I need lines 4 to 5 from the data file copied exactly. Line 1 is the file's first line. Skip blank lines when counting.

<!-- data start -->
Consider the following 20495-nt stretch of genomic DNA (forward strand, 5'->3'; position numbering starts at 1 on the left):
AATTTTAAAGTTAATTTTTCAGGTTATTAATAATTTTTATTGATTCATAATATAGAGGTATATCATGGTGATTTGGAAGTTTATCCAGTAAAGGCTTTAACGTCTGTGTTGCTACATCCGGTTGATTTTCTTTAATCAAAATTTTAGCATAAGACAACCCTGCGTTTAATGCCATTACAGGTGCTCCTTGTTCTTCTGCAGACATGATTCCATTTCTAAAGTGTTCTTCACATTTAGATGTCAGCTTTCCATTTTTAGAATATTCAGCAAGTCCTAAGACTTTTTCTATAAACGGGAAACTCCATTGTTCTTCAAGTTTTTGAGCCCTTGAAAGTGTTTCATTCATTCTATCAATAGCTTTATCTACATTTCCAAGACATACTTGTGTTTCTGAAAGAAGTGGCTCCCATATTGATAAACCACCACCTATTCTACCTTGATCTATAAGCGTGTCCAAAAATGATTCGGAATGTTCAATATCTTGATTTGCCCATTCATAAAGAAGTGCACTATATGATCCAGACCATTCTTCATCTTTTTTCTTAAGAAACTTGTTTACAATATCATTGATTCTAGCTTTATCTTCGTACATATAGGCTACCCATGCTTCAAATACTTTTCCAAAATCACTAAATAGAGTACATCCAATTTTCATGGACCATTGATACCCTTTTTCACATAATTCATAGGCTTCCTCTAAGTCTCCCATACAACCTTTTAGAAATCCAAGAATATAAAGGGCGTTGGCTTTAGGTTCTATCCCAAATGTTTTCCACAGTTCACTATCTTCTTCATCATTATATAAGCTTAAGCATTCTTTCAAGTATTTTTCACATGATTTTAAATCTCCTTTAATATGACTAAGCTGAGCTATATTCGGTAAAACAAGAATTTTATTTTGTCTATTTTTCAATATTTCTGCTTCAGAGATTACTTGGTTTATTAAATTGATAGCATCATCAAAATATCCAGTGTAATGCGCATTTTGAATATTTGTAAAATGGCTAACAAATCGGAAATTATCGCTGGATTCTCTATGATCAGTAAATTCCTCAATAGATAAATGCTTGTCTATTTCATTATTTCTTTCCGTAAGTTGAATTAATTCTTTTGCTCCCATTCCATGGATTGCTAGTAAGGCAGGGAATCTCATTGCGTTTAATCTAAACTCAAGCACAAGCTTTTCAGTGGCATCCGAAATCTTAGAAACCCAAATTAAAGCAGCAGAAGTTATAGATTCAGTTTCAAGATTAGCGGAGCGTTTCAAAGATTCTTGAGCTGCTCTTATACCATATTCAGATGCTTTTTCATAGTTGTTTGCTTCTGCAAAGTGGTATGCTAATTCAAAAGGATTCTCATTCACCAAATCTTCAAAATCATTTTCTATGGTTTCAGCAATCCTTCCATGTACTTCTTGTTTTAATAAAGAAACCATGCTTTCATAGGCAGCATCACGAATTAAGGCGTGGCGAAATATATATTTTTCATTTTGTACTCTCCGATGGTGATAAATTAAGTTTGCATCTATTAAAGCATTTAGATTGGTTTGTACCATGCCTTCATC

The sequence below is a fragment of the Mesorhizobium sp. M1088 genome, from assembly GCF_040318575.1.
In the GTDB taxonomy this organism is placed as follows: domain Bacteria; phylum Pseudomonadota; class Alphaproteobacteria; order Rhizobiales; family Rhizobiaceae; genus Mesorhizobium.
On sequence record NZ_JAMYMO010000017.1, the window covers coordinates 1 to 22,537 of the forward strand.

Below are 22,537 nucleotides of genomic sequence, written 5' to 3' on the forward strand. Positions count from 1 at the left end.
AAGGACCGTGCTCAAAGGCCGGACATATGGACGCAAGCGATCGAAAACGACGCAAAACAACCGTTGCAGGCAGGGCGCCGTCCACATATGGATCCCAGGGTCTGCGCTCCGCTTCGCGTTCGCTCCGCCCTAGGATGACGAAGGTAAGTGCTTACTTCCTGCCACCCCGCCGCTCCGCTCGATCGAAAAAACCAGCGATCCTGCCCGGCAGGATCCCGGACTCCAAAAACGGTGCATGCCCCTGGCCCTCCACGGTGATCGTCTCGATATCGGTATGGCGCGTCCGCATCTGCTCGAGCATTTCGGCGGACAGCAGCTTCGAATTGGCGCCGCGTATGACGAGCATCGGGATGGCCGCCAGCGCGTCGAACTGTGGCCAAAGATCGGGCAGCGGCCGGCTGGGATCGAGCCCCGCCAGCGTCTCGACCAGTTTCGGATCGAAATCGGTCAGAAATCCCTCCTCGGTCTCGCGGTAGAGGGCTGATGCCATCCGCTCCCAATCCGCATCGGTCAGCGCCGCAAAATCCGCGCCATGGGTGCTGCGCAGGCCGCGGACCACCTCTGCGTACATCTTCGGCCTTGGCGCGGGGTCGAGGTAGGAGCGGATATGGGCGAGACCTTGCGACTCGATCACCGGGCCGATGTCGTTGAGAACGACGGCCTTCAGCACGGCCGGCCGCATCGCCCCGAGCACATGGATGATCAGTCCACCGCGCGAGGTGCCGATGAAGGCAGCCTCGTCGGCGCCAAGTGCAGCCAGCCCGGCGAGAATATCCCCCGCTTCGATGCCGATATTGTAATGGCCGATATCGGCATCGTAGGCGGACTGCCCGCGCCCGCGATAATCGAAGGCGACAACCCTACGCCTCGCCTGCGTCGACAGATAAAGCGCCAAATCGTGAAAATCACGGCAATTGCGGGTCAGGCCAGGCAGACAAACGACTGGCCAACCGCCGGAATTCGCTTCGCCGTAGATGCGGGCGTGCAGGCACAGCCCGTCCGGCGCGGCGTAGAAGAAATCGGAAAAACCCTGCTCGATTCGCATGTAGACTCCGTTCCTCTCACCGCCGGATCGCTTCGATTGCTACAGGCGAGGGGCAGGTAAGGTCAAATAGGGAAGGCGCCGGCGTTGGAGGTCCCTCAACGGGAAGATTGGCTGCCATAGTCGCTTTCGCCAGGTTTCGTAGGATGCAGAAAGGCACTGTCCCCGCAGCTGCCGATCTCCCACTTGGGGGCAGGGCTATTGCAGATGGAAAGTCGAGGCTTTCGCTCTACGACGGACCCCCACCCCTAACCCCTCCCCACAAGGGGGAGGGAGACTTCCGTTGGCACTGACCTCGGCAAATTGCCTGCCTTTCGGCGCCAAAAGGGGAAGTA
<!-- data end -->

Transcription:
In the GTDB taxonomy this organism is placed as follows: domain Bacteria; phylum Pseudomonadota; class Alphaproteobacteria; order Rhizobiales; family Rhizobiaceae; genus Mesorhizobium.
On sequence record NZ_JAMYMO010000017.1, the window covers coordinates 1 to 22,537 of the forward strand.